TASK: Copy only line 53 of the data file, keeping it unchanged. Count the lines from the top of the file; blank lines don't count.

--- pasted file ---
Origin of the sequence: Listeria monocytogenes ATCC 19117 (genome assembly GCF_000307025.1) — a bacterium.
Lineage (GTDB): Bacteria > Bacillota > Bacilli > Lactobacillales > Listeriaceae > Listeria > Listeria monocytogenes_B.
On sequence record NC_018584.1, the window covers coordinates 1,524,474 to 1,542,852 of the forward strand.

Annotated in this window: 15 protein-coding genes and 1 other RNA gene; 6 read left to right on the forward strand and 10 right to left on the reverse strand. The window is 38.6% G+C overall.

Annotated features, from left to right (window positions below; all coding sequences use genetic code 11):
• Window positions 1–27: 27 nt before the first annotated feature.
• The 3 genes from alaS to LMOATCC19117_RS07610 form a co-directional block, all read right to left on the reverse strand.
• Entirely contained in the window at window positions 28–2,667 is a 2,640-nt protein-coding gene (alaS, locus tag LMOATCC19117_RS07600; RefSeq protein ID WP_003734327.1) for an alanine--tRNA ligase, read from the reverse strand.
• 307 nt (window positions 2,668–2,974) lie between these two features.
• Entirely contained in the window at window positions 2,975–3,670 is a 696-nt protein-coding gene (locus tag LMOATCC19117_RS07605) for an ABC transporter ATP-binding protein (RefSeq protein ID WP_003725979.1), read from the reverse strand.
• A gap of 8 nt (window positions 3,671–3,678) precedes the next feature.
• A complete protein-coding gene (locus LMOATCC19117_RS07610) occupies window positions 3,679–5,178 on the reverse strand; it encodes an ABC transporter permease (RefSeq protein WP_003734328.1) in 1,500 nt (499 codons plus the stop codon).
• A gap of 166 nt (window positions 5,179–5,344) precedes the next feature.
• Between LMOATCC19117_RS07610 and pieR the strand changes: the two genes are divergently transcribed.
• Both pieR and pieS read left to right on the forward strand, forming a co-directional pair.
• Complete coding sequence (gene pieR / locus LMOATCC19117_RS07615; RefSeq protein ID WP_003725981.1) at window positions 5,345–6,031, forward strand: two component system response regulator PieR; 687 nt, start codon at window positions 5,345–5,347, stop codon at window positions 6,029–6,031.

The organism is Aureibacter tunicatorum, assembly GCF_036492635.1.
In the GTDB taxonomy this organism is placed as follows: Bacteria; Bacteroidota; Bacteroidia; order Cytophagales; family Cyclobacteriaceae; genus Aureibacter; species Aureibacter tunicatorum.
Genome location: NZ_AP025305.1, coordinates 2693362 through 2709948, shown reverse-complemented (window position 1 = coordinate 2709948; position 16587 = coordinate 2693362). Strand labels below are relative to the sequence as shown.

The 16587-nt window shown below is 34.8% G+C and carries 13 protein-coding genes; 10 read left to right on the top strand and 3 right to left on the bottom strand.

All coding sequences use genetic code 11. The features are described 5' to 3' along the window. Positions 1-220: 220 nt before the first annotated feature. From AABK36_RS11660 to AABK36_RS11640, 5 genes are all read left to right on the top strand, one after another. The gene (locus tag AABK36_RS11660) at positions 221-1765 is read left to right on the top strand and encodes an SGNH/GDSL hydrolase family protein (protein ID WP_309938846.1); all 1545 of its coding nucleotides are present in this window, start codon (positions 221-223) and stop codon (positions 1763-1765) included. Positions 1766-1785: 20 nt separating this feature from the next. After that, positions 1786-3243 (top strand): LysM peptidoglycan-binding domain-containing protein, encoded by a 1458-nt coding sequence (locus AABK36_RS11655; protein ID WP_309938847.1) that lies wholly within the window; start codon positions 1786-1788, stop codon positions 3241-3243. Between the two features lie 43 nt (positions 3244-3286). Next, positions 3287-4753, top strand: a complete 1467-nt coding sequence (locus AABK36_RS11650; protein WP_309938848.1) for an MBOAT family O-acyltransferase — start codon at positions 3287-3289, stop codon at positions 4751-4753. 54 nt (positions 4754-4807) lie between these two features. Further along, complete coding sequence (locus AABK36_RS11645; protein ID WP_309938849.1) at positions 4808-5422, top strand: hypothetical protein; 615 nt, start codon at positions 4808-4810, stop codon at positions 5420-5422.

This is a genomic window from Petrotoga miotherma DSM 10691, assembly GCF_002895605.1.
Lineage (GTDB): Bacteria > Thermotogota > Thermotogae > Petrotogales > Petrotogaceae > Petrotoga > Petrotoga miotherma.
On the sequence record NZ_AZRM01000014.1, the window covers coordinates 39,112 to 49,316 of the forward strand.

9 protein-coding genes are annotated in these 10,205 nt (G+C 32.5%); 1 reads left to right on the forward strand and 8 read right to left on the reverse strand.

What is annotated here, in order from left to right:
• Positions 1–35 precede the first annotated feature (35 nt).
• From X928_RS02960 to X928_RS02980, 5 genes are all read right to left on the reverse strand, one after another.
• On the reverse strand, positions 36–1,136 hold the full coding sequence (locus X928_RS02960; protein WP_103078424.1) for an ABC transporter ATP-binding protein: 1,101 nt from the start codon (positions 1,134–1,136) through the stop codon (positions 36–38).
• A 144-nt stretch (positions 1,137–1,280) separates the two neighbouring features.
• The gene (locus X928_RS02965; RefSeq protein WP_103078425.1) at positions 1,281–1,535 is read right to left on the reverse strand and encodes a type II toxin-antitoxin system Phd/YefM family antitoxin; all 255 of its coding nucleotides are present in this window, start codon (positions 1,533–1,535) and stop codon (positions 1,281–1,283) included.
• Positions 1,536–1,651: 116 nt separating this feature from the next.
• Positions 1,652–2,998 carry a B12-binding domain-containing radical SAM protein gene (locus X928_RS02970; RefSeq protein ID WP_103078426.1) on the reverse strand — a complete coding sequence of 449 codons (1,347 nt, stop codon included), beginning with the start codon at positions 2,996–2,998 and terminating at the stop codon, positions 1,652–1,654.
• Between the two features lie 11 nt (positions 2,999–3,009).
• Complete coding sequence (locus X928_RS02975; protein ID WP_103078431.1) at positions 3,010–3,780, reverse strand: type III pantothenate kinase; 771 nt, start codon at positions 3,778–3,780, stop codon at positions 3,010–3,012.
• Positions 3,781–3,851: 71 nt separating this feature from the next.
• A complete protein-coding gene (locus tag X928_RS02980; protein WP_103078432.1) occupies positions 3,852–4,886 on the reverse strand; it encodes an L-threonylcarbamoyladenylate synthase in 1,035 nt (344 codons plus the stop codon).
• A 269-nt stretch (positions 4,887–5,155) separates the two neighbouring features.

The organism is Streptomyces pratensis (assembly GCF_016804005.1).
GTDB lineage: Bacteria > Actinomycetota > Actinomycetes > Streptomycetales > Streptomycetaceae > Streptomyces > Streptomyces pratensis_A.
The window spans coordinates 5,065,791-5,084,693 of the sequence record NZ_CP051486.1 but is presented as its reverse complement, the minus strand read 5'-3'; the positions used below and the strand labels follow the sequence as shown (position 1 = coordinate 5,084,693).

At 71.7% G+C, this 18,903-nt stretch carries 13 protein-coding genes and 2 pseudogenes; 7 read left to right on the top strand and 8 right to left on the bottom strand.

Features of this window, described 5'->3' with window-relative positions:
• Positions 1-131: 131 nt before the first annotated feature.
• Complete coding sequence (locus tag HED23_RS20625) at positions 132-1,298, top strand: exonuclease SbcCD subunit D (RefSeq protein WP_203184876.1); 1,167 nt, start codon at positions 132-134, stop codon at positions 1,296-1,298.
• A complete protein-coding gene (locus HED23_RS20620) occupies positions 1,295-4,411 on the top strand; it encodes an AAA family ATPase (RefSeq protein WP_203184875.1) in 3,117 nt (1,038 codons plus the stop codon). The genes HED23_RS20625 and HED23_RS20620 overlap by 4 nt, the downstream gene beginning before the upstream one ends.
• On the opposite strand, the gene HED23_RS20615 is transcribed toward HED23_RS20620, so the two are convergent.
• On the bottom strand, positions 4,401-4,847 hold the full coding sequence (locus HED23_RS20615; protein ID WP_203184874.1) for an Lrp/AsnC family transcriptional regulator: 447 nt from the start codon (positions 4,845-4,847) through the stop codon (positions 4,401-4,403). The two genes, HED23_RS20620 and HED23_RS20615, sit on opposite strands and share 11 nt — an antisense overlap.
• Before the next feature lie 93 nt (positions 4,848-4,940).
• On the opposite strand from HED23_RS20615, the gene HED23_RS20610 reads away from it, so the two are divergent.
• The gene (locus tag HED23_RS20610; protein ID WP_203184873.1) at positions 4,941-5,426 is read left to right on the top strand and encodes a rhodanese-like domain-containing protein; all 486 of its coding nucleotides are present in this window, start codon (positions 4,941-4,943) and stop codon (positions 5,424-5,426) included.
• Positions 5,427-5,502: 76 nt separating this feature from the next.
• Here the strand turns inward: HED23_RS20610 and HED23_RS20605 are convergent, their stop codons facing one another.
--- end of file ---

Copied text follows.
• Here the strand turns inward: HED23_RS20610 and HED23_RS20605 are convergent, their stop codons facing one another.